The news Thursday of more severe storms across northern Minnesota that led to death and injury overnight in the Boundary Waters Canoe Area Wilderness bears a question worth revisiting: Are there ways to stay safe if caught in the wild in extreme weather? The answer is yes, but being in the woods changes the dynamic.
A mainstay in Ely, Minn., since 1979, outfitter and guide Steve Piragis spoke Thursday to the unpredictability of nature in the wild -- and what that means for exposed campers.
"Last night, it was 2:30 in the morning when we got hit with this storm, so it's pretty hard to prepare for something like that," he said. Nevertheless, he offered some basic tips:
-- Look around for "widow-makers," said Piragis, meaning the dead trees that are likely to be the first to go if bad weather hits your campsite. "The (U.S. Forest Service) does a pretty good job of visiting all the campsites and cleaning these up, but you never know."
-- Get out of your tent if needed. Scout out ahead of time a spot where you might have more safety between a couple of big rocks or along the shoreline if the wind is coming off the lake. "There are no guarantees, of course," Piragis said. "When these things hit at night, that's the most-dangerous."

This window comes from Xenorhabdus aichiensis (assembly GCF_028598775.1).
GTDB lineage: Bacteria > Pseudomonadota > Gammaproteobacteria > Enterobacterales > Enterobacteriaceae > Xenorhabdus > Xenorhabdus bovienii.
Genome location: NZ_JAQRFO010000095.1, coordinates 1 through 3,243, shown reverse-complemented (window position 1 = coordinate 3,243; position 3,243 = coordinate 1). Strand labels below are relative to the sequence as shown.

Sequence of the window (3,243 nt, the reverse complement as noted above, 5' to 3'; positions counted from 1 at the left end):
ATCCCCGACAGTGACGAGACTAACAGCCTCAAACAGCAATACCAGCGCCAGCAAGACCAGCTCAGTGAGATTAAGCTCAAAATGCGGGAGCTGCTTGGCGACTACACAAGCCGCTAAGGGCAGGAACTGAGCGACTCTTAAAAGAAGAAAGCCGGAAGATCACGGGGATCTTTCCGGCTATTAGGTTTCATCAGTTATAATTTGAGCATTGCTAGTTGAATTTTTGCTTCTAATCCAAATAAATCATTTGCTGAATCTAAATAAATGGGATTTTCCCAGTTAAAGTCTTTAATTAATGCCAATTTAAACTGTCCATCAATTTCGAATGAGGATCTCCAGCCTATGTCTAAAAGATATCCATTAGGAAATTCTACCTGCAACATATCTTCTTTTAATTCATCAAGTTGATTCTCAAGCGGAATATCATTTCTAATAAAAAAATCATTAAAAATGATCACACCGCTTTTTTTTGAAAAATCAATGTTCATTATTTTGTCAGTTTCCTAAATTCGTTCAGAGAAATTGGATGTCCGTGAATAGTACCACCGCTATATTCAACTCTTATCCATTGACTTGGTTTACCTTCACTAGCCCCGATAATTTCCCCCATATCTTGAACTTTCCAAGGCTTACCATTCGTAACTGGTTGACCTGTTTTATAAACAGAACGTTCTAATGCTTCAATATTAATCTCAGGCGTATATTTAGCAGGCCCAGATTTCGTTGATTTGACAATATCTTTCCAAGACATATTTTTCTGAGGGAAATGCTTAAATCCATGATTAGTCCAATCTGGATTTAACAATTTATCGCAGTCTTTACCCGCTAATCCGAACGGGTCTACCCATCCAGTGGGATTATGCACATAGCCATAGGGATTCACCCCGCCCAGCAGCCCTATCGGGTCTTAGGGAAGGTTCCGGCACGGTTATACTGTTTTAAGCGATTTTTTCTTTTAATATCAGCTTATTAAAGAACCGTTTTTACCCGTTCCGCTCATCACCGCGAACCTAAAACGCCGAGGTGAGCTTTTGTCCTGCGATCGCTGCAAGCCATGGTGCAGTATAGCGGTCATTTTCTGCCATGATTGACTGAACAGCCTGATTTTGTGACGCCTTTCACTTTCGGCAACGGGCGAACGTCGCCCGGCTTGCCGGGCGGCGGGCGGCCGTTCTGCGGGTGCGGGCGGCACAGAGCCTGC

-- Lightning is just unpredictable. "Up here in the woods, it's almost totally random. ... I wouldn't be near any of the big trees," Piragis said. Find smaller stands and just get down on the ground, he added, away from water and elevated areas. See some related tips from the National Weather Service here.
-- Satellite communicators taken out in the field are increasingly popular, Piragis said. “In the last three or four years, there has been a huge increase in renting satellite phones. DeLorme, satellite-connected emergency devices, they are very useful, I think, and relatively inexpensive to buy or to rent.” Many allow the user to send text messages or use as an emergency beacon.
The storms that struck early Thursday killed a 13-year-old boy and a female volunteer, 39, on a Boy Scouts outing near Basswood Lake on the Canadian border. A seaplane was dispatched to rescue nine campers, with injuries reported, in the BWCA who phoned in a distress call around 5:15 a.m. The injured were taken to a hospital in Ely.
In late June, Craig Walz, 43, of Rochester was with his son and another man and his son when he was killed by a falling tree while the four were camping near Duncan Lake, north of Grand Marais. Walz is the brother of U.S. Rep. Tim Walz, D-Minn. His son was hit by the tree as well and suffered serious injuries.